To complement the plant launching and an upcoming marketing campaign, Neptune has raised a gross $31M this year. A capital raise was imminent as the company needed to budget the Neptune Krill Oil (NKO) product launch. The discount issued for these shares however blind sighted investors. At the time of the raise in late February, Neptune's 50 day moving average was at a price of $3.20. A $2.50 financing was at a 22% discount to the moving average figure. No matter how we slice it, it's unacceptable for Neptune to be trading at 52 week lows amid the production facility developments. Much of this blame could be placed at the top.
Haywood owns approximately 7.3M shares (or 9.87% of outstanding shares). Together with the joint acting shareholders, ownership represents over 15% of outstanding shares. If we were to include Perceptive Advisors' 5.9M shares to side with Haywood (explained why below), then this would represent approximately 23% of the Neptune shares outstanding.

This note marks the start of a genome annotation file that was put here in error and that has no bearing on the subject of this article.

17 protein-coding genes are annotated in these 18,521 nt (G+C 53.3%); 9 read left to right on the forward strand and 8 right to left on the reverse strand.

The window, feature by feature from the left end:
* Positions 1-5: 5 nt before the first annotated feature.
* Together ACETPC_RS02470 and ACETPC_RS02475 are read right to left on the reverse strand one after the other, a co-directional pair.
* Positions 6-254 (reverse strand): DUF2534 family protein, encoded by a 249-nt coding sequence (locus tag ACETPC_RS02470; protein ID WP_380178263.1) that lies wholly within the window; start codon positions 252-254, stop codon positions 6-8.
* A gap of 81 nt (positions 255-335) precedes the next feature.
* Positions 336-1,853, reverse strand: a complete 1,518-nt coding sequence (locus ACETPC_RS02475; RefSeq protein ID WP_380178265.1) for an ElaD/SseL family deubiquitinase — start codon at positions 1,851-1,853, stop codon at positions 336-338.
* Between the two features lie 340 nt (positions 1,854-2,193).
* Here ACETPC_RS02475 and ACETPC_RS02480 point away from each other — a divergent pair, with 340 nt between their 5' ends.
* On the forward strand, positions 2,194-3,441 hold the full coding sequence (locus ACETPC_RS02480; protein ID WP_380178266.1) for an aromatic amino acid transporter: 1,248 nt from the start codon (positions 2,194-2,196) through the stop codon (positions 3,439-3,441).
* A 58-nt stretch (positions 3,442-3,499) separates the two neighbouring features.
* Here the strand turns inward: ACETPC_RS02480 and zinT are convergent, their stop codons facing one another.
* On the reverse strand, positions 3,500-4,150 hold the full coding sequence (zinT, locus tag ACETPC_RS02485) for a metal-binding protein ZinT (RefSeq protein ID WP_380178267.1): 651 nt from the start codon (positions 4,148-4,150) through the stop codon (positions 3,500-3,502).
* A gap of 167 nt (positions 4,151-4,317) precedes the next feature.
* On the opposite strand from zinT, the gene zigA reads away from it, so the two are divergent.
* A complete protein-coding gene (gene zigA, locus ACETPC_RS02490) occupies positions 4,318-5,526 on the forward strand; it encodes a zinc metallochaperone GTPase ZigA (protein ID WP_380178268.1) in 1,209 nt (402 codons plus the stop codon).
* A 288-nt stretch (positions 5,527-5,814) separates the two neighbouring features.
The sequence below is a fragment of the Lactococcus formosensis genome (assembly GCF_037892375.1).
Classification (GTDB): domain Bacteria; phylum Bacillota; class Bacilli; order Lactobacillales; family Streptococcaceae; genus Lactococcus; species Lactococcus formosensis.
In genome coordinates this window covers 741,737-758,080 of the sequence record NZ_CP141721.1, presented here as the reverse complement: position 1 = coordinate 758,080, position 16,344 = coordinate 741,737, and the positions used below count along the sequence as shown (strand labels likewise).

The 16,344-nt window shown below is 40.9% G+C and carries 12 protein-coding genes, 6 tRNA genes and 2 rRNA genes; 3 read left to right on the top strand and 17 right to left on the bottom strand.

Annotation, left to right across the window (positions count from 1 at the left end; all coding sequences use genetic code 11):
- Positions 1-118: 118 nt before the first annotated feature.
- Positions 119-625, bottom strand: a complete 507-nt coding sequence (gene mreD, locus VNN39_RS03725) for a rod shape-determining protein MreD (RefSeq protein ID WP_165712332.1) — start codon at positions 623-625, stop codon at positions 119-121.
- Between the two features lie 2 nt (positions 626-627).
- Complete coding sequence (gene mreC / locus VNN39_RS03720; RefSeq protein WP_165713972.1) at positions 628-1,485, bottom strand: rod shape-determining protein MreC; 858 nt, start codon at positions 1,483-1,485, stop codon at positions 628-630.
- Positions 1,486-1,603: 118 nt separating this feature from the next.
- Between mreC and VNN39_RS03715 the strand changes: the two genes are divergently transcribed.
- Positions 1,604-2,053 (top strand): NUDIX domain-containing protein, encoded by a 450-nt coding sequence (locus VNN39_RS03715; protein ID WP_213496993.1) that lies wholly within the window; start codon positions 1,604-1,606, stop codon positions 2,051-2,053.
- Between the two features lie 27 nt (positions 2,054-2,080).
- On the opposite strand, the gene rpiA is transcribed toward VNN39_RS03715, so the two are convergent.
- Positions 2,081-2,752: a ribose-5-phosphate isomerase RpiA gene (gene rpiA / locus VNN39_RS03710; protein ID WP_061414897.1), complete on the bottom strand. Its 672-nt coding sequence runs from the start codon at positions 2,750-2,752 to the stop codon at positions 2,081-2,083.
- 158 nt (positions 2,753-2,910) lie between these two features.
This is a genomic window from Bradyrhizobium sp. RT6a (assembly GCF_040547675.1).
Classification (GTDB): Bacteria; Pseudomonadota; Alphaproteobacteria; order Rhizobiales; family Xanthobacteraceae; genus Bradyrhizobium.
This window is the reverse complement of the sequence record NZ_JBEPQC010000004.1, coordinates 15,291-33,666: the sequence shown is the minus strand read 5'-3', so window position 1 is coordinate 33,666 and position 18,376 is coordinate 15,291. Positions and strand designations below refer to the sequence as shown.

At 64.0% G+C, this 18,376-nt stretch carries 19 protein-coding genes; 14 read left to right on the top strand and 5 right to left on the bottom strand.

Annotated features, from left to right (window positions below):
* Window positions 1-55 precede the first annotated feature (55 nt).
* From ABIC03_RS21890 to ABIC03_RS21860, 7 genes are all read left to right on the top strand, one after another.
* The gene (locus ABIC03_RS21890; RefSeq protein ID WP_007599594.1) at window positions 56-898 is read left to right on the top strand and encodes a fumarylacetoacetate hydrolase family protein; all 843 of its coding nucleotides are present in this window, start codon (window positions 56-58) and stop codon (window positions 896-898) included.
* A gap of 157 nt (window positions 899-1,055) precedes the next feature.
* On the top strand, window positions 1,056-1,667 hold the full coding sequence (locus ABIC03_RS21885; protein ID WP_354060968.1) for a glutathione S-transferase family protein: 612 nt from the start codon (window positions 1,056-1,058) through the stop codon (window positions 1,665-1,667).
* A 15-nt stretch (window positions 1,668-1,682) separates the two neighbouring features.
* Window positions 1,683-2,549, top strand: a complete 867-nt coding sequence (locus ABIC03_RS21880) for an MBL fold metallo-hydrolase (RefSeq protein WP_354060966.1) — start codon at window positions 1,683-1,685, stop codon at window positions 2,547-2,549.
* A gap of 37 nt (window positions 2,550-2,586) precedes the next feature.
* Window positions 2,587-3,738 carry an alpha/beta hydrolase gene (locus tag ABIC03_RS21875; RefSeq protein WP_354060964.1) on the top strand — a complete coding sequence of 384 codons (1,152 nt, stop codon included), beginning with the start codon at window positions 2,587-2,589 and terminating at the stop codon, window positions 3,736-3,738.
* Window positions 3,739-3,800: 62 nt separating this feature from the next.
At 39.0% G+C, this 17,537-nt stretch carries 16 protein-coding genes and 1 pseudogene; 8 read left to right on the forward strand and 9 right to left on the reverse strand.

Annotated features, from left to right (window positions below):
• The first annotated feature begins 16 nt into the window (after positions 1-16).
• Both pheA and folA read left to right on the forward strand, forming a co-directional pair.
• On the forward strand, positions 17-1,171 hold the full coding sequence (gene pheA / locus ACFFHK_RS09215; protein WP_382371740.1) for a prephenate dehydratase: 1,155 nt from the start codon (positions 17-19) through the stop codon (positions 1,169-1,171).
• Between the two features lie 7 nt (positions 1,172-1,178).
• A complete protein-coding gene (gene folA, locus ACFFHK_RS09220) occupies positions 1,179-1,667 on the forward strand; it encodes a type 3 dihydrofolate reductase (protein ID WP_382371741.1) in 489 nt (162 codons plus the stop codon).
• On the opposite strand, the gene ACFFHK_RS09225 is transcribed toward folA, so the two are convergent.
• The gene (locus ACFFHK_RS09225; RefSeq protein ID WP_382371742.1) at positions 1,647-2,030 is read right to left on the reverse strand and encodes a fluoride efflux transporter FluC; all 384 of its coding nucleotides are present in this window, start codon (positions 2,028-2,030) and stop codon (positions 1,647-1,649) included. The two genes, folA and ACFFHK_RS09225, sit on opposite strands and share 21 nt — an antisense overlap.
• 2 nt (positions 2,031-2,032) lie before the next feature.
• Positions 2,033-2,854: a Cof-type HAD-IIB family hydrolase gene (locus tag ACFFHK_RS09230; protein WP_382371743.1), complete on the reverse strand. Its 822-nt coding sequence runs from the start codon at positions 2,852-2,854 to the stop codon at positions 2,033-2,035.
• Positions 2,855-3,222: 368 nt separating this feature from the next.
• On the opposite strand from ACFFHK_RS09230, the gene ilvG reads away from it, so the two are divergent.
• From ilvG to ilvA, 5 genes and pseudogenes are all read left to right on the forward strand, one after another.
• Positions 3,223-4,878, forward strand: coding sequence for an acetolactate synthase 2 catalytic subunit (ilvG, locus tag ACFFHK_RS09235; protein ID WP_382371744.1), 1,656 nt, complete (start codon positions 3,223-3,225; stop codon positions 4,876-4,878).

Will history repeat itself?
Neither Haywood nor Perspective Advisors, Neptune's second largest shareholders, are strangers to activism. As Propthink reveals, the same joint investors who are initiating against Neptune were influential in replacing former Sarepta Therapeutics (NASDAQ:SRPT), then AVI Biopharma, CEO Les Hudson in 2010. This is an experienced opposition Neptune management will be facing when they respond to Haywood's request.
Back in 2009, Perceptive initiated legal proceedings against Penwest Pharma to realize the full value of a royalty stream by seeking to reduce expenses and also fight for board nominations. Perceptive ended up controlling a majority of the board seats before Penwest was acquired by Endo for $144M later in 2010.